Last week Revenue began to write to taxpayers who are availing of debt warehousing and other Covid-19 supports. In relation to debt warehousing, Revenue are reiterating the need for all returns to be filed on time, even where warehousing is being availed of on payment. Any taxpayer availing of debt warehousing but does not have all tax filings up to date will be reminded to do so immediately or lose their entitlement to avail of the Debt Warehousing Scheme. Any returns outstanding will be brought to the taxpayers attention in the Revenue latest correspondence. For taxpayers availing of both Debt Warehousing and either the Employment Wage Subsidy Scheme or the Covid-19 Restrictions Support Scheme, they will be advised to bring any outstanding returns up to date within 21 days or their tax clearance will be rescinded and they will no longer be eligible for any of the support schemes. Revenue have also began a second stage of TWSS reconciliation, seeing employers who have availed of the scheme receiving a detailed reconciliation through ROS. Employers have until the end of June 2021 to review the information contained in the reconciliation by Revenue and accept, appeal or make any required adjustments to their claim by this date. It is also worth noting for taxpayers who are not availing of debt warehousing but do have tax liabilities outstanding that Revenue will seek to enforce debt collection of outstanding liabilities over the coming weeks as highlighted in a press release earlier this month. Finally, late filing surcharges for corporation tax returns had been suspended from March 2020, however Revenue have now confirmed that for corporation tax returns due between 23 March 2020 and 23 June 2021 (i.e. accounting periods ended between 30 June 2019 and 30 September 2020), will need to be filed by 30 June 2021. Corporation tax returns (including iXBRL financial statements if required) will be required to be filed on time from this period on to avoid late surcharges. If you would like to explore further options around your business, please contact Brendan Murphy who would be very pleased to assist you. Brendan Murphy: brendan.murphy@robertsnathan.com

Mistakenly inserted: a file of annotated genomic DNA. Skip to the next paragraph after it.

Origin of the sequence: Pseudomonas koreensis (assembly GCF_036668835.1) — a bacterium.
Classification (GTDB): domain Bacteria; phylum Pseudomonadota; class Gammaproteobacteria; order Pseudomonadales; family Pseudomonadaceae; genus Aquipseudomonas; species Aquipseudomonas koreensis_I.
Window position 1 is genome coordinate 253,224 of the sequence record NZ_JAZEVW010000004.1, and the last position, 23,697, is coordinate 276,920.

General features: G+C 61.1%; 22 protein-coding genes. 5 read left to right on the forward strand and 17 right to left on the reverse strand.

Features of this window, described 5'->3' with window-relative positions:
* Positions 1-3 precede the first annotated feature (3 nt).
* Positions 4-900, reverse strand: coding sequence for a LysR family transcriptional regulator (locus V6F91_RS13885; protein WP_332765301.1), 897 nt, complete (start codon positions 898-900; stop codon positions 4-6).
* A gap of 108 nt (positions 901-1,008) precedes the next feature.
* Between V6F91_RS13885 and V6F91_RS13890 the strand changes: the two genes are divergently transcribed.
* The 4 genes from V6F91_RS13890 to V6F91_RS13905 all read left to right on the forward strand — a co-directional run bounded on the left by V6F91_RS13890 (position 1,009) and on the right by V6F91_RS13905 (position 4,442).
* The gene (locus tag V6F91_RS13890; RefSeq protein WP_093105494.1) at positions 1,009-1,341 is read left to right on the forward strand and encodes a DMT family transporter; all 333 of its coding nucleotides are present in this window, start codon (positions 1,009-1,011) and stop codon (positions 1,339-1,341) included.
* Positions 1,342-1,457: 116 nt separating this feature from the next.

March 30, 2021

Do you help international companies enter new markets?

Join Aidan Scollard, Partner at Roberts Nathan, who in conjunction with Soft Land Partners will be speaking to professionals who help international companies enter new markets at this free online event taking place on Thursday 4th February from 4-5pm. Register your attendance by clicking here.
February 1, 2021

Aidan Scollard Appointed as Non Executive Board Member


Congratulations to Aidan Scollard, Partner with Roberts Nathan on his appointment as Non Executive Board Member of The Saoirse Foundation – BUMBLEance, the children’s national ambulance service.

Commenting on his appointment, Aidan Scollard said:"I am delighted to be supporting this not for profit service. BUMBLEance is the first fully interactive ambulance on the planet specially designed for children and offering them safe and stress-free trips providing a wide range of entertainment on board to entertain them on their journey.

During my career, I have worked with a range of companies and foundations in the not for profit sector and I am looking forward to sharing this experience with The Saoirse Foundation - Bumbleance."

January 29, 2021